Unpredicted Trajectories: The Relationship Between Race/Ethnicity, Pregnancy During Adolescence, and Young Women's Outcomes

Pediatrics Residency Program, Lucile Packard Children's Hospital, Stanford University, Stanford, CA 94304, USA.
Journal of Adolescent Health (Impact Factor: 2.75). 08/2010; 47(2):143-50. DOI: 10.1016/j.jadohealth.2010.01.013
Source: PubMed

ABSTRACT Adolescents who become pregnant in the United States are at higher risk for a myriad of health concerns. One would predict even more adverse health outcomes among pregnant adolescents who are from disadvantaged racial/ethnic groups; however, previous studies indirectly suggest the opposite. This study examines whether adolescents from racial/ethnic minority groups are less affected by adolescent pregnancy compared to white adolescents.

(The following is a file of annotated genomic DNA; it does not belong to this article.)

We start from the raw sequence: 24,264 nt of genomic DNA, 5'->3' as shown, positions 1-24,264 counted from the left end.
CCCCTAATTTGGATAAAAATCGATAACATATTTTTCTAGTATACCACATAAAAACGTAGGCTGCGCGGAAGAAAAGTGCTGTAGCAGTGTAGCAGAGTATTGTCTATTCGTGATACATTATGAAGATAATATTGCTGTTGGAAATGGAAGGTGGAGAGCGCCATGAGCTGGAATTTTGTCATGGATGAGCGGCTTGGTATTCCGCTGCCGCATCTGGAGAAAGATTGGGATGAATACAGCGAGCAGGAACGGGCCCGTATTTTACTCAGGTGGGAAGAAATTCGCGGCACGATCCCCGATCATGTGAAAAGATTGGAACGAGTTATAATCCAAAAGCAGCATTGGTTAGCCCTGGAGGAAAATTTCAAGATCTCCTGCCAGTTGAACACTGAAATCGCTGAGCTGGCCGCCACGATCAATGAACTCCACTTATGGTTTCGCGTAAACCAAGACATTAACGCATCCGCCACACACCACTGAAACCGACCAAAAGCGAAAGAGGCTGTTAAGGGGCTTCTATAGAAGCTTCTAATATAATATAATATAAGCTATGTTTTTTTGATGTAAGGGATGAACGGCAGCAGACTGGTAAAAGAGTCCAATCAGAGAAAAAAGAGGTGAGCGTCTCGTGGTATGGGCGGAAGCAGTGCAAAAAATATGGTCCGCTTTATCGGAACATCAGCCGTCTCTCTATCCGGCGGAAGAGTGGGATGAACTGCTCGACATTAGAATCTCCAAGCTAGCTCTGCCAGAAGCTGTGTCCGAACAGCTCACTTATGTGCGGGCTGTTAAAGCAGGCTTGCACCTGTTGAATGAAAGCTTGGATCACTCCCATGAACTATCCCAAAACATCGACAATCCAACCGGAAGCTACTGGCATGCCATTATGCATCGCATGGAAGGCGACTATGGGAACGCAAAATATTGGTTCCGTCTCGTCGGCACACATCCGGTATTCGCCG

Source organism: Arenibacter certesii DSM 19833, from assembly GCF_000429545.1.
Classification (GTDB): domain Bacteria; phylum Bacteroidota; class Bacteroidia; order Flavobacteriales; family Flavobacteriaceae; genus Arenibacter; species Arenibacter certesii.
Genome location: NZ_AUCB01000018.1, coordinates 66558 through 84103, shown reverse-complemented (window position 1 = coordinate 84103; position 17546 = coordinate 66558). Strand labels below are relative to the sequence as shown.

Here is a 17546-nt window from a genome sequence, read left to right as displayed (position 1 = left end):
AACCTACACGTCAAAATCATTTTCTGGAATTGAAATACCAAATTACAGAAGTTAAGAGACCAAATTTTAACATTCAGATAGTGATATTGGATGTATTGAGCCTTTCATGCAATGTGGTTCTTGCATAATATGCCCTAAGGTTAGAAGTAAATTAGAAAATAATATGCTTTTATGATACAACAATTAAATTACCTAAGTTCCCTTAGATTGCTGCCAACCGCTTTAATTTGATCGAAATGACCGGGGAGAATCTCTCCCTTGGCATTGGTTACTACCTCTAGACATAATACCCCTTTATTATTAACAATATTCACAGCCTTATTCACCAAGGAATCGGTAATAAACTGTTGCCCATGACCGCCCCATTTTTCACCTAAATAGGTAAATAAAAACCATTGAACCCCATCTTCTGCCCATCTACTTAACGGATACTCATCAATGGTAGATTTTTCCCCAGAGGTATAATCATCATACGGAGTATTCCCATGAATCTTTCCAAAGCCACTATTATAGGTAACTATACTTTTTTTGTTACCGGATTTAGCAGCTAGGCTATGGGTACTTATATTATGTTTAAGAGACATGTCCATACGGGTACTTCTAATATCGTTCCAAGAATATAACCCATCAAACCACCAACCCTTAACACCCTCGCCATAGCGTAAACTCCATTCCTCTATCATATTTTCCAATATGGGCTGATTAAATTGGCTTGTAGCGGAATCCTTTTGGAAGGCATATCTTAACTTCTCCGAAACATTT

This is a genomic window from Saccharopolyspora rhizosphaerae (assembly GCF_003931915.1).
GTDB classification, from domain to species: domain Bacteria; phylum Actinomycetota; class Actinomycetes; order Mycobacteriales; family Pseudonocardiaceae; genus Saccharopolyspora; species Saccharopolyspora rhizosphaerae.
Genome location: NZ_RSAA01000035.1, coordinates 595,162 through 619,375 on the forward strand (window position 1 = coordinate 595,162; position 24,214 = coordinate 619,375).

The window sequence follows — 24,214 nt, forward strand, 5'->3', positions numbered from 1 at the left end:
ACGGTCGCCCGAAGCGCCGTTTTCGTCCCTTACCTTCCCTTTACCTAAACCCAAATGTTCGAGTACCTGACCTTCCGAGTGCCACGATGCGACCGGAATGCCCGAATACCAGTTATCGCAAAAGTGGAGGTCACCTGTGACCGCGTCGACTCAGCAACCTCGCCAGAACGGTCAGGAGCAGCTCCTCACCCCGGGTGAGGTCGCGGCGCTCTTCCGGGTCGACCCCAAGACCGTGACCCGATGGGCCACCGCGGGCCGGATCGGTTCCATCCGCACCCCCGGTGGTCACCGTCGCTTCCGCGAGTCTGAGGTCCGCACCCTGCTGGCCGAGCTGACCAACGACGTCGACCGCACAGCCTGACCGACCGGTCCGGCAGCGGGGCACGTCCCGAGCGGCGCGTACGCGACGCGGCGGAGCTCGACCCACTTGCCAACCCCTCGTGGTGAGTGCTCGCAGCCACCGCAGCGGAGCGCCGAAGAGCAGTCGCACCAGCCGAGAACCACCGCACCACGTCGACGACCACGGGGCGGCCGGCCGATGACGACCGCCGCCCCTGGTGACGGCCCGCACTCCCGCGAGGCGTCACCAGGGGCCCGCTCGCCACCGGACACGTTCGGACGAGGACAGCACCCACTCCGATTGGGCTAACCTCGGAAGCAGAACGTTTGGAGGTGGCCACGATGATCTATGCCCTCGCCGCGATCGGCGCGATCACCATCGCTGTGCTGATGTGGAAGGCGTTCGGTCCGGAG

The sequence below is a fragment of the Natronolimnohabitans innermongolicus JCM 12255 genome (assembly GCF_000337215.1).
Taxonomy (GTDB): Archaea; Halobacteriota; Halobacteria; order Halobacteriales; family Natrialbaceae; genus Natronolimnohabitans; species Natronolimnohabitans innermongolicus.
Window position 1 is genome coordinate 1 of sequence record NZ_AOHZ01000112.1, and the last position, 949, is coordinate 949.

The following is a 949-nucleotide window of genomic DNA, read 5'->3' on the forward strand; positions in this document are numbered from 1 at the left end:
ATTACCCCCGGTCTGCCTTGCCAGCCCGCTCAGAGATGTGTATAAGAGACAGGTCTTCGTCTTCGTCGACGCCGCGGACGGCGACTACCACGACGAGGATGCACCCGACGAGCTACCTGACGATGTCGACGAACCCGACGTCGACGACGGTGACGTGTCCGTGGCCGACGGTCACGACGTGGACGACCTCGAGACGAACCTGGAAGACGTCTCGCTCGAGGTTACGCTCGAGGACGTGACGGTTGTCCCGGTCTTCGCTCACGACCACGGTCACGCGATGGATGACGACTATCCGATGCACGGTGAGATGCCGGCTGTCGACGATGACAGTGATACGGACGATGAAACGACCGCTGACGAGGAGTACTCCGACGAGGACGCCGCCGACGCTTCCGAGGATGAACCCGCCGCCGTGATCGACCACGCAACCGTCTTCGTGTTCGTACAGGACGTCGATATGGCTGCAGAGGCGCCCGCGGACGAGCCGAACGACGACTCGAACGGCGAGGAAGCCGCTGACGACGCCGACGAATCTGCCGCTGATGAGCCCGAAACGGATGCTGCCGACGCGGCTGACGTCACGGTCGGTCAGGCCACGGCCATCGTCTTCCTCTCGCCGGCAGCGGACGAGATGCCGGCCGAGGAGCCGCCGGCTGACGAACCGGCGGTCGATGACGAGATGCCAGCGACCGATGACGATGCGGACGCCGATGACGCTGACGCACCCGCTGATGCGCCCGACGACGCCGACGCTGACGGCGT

We used data from 1,867 adolescents participating in the National Longitudinal Study of Adolescent Health (1995-2001). Our predictor variable was self-reported race/ethnicity. Self-perception of health, educational attainment, and public assistance use in young adulthood were outcome measures. We conducted weighted multivariate logistic regressions and analyzed how adolescent pregnancy modified the relationship between our predictor and outcome variables.
Black and American Indian young women had significantly higher odds than white young women of receiving public assistance (OR, 2.6 and 2.7, respectively; p <.01) and even higher odds if ever pregnant in adolescence (OR, 4.2 and 19.0, respectively; p = .03). White young women had significantly lower odds of high educational attainment if they had a live birth in adolescence as compared to those who had not (OR, 0.1; CI = 0.1-0.4).
These findings support studies that found adolescent pregnancy increases the risk of public assistance use and low educational attainment. The study shows that, for educational attainment, black young women who become pregnant may not be as disadvantaged as their peers, whereas white young women who become pregnant are more disadvantaged.

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